What Is Hardware-Accelerated GPU Scheduling? Enable On Windows 10

Discover what Hardware-Accelerated GPU Scheduling is all about and find the best way to enable Windows 10 now with ease.

The Windows Update from May 2004 (version) brought more than usual this time. In addition to some visual improvements and bug fixes, it has also given your PC a new way to schedule tasks! Hardware-accelerated GPU scheduling is a small but necessary step towards better GPU optimization under Windows 10.

GPU Hardware Accelerated Scheduling is a new feature in Microsoft’s May 2020 update, Windows 10, version 2004, and is now supported by NVIDIA and AMD through driver updates.

This feature should not be confused with DirectX 12 Ultimate, which was included in the same Windows update. Hardware-accelerated GPU scheduling is supported by NVIDIA Pascal and Turing cards and the AMD 5600 and 5700 card series.

In today’s content, we’ll first see what exactly this feature does, and what it is supposed to mean, then we show some performance tests of how behaviour affects change.

What Is Hardware-Accelerated GPU Scheduling And How To Enable It On Windows 10

To enable hardware-accelerated GPU scheduling, Windows 10 2004, a supported GPU, and the latest GPU drivers are required (NVIDIA version 451.48, AMD version 20.5.1 Beta).

As soon as these requirements are met, a switch titled “Hardware Accelerated GPU Scheduling” should appear in the Windows 10 “Graphics Settings” menu, deactivated by default.

Activation of the function requires a restart. This switch is the only visible sign of the new feature.

Here’s everything you need to know about the new feature and how to enable it.

What is Hardware Accelerated GPU Scheduling?

What Is Hardware-Accelerated GPU Scheduling And How To Enable It On Windows 10

While there was nothing wrong with the old (WDDM) method of GPU scheduling, graphics cards were not separated from the operating system.

Hardware-accelerated GPU scheduling is a fundamental change in graphics schedule that contributes to higher latency and better multitasking.

The idea is to create a dedicated GPU-based scheduling processor that would allow Windows to outsource most of its graphics processing without offering a valuable CPU.

To do this, decouple the operating system from the use of the VRAM graphics card. This allows the GPU to manage its VRAM instead of relying on the CPU.

This simple change should reduce latency and load on the GPU, which invariably allows for better multitasking and overall performance, especially when the video memory is overloaded.

What are the requirements for hardware-accelerated GPU scheduling?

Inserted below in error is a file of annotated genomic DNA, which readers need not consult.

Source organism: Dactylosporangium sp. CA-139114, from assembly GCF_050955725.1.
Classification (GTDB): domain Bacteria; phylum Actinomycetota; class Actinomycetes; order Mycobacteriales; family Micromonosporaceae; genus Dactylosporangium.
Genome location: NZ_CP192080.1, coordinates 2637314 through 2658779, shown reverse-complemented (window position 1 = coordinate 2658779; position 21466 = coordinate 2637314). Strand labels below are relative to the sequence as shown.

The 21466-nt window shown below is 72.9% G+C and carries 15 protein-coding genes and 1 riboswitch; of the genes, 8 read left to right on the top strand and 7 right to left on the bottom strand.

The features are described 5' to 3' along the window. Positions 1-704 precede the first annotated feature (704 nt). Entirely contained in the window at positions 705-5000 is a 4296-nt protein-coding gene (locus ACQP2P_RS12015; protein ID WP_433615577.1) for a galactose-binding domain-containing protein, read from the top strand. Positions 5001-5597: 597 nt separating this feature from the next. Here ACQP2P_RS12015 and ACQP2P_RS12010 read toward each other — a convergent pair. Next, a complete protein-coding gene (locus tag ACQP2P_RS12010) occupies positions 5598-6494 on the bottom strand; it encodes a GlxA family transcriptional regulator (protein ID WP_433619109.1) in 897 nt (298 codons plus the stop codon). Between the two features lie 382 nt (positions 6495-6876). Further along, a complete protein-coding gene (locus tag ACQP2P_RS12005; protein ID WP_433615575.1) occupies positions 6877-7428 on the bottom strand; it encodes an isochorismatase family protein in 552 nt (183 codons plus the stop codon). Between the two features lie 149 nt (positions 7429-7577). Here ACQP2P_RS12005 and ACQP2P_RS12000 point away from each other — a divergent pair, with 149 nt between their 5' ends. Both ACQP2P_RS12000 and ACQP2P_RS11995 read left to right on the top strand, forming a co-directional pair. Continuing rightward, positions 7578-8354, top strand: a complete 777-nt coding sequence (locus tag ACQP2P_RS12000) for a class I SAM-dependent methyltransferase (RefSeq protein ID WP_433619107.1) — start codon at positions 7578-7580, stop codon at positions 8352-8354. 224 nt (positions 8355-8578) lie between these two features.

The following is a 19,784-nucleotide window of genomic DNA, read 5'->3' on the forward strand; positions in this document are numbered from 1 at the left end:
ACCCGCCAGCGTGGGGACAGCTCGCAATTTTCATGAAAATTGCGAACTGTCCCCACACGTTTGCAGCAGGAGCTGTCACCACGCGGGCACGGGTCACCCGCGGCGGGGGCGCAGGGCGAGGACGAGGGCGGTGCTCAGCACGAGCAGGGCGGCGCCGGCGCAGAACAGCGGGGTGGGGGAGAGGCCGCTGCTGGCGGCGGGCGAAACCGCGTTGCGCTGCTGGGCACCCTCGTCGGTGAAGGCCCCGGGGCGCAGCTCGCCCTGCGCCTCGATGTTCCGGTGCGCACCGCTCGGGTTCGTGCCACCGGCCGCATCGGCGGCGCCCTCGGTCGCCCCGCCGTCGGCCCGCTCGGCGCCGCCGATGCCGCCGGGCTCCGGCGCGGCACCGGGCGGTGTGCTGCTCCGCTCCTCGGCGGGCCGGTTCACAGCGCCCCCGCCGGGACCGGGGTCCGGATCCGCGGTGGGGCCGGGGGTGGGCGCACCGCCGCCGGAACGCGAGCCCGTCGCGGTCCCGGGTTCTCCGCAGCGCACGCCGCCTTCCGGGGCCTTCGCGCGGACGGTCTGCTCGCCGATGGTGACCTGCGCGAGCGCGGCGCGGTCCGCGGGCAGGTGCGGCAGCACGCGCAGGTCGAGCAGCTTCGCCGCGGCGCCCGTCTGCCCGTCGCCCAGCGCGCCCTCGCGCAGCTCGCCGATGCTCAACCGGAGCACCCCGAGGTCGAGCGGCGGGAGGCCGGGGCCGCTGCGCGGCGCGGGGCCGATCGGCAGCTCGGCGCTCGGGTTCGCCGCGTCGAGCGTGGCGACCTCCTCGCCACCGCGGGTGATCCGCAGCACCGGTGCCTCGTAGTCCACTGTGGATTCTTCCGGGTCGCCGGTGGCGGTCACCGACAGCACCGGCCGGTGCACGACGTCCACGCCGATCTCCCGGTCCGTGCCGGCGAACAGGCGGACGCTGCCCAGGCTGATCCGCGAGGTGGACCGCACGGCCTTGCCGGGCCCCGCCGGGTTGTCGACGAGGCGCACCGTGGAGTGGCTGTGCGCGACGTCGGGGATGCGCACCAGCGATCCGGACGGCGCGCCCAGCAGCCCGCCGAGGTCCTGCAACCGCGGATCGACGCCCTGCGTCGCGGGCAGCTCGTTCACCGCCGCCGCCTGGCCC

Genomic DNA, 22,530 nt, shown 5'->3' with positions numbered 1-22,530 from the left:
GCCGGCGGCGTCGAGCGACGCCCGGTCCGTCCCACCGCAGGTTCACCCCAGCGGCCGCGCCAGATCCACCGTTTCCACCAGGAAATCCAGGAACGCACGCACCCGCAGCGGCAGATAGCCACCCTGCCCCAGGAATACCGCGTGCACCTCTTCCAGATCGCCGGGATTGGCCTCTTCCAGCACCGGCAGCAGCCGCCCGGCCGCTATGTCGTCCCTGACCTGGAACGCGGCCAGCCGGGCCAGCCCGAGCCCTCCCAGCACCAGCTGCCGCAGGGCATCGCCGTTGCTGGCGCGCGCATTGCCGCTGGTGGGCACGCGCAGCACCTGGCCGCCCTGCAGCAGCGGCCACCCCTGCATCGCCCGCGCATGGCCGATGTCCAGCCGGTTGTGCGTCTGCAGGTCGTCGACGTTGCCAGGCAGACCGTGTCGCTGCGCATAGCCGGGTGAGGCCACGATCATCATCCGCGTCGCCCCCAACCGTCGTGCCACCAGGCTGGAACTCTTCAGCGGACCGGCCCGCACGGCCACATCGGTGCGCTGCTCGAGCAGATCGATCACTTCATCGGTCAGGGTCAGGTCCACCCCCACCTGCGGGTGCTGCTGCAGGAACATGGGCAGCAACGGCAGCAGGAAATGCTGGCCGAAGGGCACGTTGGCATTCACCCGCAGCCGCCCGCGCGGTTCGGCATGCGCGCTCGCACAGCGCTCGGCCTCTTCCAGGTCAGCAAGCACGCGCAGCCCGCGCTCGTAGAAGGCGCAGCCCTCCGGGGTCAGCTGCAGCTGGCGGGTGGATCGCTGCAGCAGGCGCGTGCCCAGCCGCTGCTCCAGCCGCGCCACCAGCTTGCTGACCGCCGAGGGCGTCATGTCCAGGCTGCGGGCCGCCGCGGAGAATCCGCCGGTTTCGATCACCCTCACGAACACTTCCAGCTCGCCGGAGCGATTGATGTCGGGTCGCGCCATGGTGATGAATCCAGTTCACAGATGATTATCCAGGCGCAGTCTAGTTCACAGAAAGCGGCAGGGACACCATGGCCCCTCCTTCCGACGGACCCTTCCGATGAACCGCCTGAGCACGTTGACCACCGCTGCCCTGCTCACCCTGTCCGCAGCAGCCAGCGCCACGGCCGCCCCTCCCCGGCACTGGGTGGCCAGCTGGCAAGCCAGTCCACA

Microsoft describes the release of the new update as “rebuilding the foundation of a house while it lives in it”. This is because direct changes to the GPU can harm your operating system. Also, Windows has no say in the processors compatible with its computers.

Currently, the update only applies to computers with Nvidia GeForce graphics drivers that have recently added the Windows 10 GPU scheduling feature. Below is a list of the prerequisites you need to enable GPU Accelerated Scheduling. Hardware on your device.

  • Windows May 10, 2004 (2020) update
  • Nvidia GeForce 451.48+ (Download

Note: You can only use Nvidia drivers if the appropriate graphics card is installed on your device. To check your graphics card, click on the start menu and type “dxdiag”. In the new window, select “View” in the upper area. Here you can see the name of the installed graphics driver.

What Is Hardware-Accelerated GPU Scheduling And How To Enable It On Windows 10

Enable hardware-accelerated GPU scheduling in Windows 10

As soon as you have installed the correct drivers and Windows updates, you can activate it directly in your device’s settings. The new setup has been set to “Opt-In”, so it is not enabled by default. Windows is still in the early stages of its latest GPU transformation.

To enable Hardware Accelerated GPU Scheduling, click the Start menu and type “Graphics Settings”.

In the new window, you can activate the hardware-accelerated GPU scheduling.

Will I see a difference if I activate it?

While the feature improves the background work for the operating system, you won’t notice any significant visual changes. Although there are tons of YouTube videos that clearly show the difference in latency when hardware-accelerated GPU scheduling is turned on and off, you probably won’t notice any change.

Why is the hardware-accelerated GPU scheduling setting not available?

Currently, only Nvidia GeForce processors support the new Windows 10 GPU scheduling feature. If your computer has an Nvidia processor, use the Nvidia GeForce app to make sure you have the latest drivers.

Also, make sure to install the Windows 10 update. Once downloaded, you will need to manually install the update.

Note: Always restart your PC after making significant changes.

While you may not notice any significant changes in your operating system, the new way of scheduling the GPU will make a big difference as games and apps get heavier graphics. A dedicated graphics scheduler is vital to ensure fewer latency delays and a smoother experience.


There’s no word on AMD support yet, but an AMD employee has told Reddit fans to “be patient”.

If you are sure that Windows and your NVIDIA drivers are up to date, you can enable the feature in Windows 10 settings. Open the System section, scroll to the Display tab and click on “Graphics Settings” at the bottom.

After activating the settings, restart your PC.

We tested the feature on both Oculus and SteamVR and found that it doesn’t reduce latency in VR depending on the debugging tools on each platform. This suggests that the VR latency bottleneck is elsewhere.

However, the frame rate seems to improve in games where performance is often an issue. We, therefore, recommend trying this feature.

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